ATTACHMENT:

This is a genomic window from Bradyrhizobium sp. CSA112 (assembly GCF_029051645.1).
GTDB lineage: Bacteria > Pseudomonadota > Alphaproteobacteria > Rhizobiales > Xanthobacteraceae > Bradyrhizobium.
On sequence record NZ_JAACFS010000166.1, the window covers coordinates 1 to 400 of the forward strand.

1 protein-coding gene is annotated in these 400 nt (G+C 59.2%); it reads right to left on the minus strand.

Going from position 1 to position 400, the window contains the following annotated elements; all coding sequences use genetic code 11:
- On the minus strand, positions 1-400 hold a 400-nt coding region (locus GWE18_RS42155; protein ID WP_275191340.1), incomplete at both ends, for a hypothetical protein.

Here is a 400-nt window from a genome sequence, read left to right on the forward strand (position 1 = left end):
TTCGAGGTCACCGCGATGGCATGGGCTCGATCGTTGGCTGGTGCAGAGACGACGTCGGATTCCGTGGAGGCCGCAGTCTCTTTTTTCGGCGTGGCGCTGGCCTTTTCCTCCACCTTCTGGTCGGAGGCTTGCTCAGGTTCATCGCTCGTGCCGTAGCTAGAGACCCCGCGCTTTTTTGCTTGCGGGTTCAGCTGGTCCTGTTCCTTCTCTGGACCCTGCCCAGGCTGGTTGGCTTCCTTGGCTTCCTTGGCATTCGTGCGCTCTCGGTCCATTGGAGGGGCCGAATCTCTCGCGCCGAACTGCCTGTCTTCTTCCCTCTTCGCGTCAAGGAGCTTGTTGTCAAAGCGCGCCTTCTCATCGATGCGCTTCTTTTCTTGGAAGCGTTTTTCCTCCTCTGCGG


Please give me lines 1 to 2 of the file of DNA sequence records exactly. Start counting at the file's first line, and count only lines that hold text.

This is a genomic window from Bradyrhizobium sp. CSA112 (assembly GCF_029051645.1).
GTDB lineage: Bacteria > Pseudomonadota > Alphaproteobacteria > Rhizobiales > Xanthobacteraceae > Bradyrhizobium.